Paul begs Philemon to have mercy on a runaway slave. Paul appeals to Philemon to forgive Onesimus.
The letter is written to Philemon, the owner of Onesimus, one of the millions of slaves in the Roman Empire, who had stolen from his master and run away.
Paul informed Philemon that Onesimus, a runaway slave, had become a Christian. Apparently, when Onesimus escaped from Philemon, he stole money or property and fled to Rome, hoping to disappear among the masses in the empire’s capital. Probably as a result of Paul’s ministry, Onesimus trusted Christ as his Savior. Realizing that Philemon was his legal owner, Paul sent him back to Colossae with the letter, encouraging Philemon to welcome him as a fellow believer, not as a slave (vv. 15– 16). He also emphasized that Onesimus had become “useful” in serving Christ (v. 11).
INVITATION TO PHILEMON
From prison in Rome, Paul sent his friends Tychicus and Onesimus to Asia Minor to deliver the letters we know as Colossians and Ephesians. Tychicus hadn’t ever met the people Paul was writing to, so Paul had to introduce him in these letters (see pp. 1654 and 1664). Onesimus was originally from Colossae and the people there would have known him. Even so, Paul also had to write on his behalf; in fact, he had to write a separate letter for him. This was because Onesimus had been the slave of a wealthy Colossian named Philemon, who hosted the community of Jesus-followers in his own home. Onesimus had run away, probably robbing Philemon in the process, and had ended up in Rome. Thehe became a follower of Jesus. He’d been helping Paul in prison, but now Paul needed him to return to Colossae. Paul hoped that Philemon would not only forgive Onesimus, but welcome him no longer as a slave, but better than a slave, as a dear brother. Paul’s brief letter to Philemon stresses the change in Onesimus’ life. His name means useful in Greek, and Paul tells Philemon that while Onesimus had formerly been useless (a servant he couldn’t count on), he could now be useful to both of them. The letter reminds Philemon how much he owes Paul, since it was Paul’s own co-workers who love, but also promises to honor the demands of justice by making whatever restitution Philemon required. It’s most likely that Paul’s appeal was successful. This letter, and the other two that Onesimus and Tychicus were carrying, would probably not have been preserved otherwise. One tradition says that Onesimus was not only freed to work with the churches, but eventually became the leader of the large and influential community of believers in Ephesus. In his life, therefore, we have a specific example of the kind of transformation that occurred in thousands of lives as the good news about Jesus spread throughout the Roman Empire.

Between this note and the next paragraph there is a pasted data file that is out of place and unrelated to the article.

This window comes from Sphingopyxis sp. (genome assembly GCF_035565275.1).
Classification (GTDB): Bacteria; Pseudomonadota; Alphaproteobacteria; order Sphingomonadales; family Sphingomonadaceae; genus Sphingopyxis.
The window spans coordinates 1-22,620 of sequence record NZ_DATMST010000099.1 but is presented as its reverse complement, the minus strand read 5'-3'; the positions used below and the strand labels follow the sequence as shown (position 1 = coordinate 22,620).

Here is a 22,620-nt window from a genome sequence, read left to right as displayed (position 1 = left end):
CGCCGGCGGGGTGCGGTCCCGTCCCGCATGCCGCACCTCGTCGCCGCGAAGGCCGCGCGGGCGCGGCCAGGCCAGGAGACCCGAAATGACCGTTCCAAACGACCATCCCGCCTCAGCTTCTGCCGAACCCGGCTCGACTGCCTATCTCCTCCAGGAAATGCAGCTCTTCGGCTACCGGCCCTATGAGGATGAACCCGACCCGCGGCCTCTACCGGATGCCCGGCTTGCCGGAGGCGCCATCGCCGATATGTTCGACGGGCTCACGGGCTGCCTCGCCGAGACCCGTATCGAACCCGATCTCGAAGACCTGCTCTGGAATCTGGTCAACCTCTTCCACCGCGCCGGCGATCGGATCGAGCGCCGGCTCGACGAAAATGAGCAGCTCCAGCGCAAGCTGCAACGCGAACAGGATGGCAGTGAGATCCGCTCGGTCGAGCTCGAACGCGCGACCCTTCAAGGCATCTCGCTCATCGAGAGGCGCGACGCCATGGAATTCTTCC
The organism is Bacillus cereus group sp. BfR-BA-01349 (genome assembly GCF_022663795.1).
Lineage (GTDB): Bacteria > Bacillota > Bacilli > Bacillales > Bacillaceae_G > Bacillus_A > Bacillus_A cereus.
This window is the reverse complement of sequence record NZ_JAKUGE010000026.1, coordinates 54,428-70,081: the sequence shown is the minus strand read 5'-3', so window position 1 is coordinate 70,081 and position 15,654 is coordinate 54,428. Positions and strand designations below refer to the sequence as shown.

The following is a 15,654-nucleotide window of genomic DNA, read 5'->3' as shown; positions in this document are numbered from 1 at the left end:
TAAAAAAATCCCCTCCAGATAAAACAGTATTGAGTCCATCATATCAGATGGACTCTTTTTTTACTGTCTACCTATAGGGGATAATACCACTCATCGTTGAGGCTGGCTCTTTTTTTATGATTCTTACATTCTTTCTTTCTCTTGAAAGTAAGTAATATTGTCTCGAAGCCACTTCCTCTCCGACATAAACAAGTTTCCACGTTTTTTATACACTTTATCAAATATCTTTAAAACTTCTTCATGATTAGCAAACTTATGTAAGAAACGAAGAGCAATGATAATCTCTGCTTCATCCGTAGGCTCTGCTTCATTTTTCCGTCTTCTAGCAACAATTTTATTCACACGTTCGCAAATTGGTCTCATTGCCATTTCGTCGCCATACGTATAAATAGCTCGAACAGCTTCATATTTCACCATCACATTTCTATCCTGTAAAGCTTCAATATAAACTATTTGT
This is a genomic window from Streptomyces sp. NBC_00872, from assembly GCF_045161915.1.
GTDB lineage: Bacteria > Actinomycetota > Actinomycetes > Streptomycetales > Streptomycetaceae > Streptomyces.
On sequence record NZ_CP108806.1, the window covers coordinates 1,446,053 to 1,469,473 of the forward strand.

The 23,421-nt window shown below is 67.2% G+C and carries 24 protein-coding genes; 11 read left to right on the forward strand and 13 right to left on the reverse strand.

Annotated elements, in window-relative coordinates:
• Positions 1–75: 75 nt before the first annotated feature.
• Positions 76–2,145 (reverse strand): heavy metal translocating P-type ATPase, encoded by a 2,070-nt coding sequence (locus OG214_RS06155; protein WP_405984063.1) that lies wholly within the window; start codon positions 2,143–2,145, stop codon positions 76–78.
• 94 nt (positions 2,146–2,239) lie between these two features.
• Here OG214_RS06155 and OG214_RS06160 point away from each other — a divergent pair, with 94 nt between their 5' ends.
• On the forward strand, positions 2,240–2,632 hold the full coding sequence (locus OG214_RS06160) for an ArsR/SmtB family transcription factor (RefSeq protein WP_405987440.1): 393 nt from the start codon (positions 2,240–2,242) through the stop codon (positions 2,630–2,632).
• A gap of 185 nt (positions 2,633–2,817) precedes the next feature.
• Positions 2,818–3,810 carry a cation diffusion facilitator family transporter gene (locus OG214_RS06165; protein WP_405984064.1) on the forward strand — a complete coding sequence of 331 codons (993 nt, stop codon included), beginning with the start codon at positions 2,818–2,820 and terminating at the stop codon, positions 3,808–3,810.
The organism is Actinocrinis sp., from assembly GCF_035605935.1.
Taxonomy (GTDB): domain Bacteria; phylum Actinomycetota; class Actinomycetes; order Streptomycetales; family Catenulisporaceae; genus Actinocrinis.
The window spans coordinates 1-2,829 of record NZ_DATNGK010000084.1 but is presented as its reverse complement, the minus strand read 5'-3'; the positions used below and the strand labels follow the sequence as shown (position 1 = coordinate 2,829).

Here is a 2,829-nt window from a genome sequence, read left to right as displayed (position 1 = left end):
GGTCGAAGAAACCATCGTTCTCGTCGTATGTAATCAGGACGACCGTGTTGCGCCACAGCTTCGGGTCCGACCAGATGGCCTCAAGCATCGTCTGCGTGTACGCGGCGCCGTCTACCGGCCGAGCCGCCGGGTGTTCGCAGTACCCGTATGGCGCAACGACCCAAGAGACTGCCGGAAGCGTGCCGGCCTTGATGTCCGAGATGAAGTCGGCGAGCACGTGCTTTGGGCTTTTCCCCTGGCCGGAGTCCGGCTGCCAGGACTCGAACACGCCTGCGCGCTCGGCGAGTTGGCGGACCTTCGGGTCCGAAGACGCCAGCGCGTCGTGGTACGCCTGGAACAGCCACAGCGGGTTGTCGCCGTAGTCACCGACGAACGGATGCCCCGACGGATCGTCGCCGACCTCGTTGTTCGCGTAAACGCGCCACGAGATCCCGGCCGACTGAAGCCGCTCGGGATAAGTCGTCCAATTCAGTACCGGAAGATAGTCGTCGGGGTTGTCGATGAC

but also to Archippus, another leader of the church, and to Apphia (probably Philemon’s wife), likely hoping that they would help persuade Philemon to do as he was asking. Even so, he doesn’t put Philemon under any obligation. He ultimately appeals to him on the basis of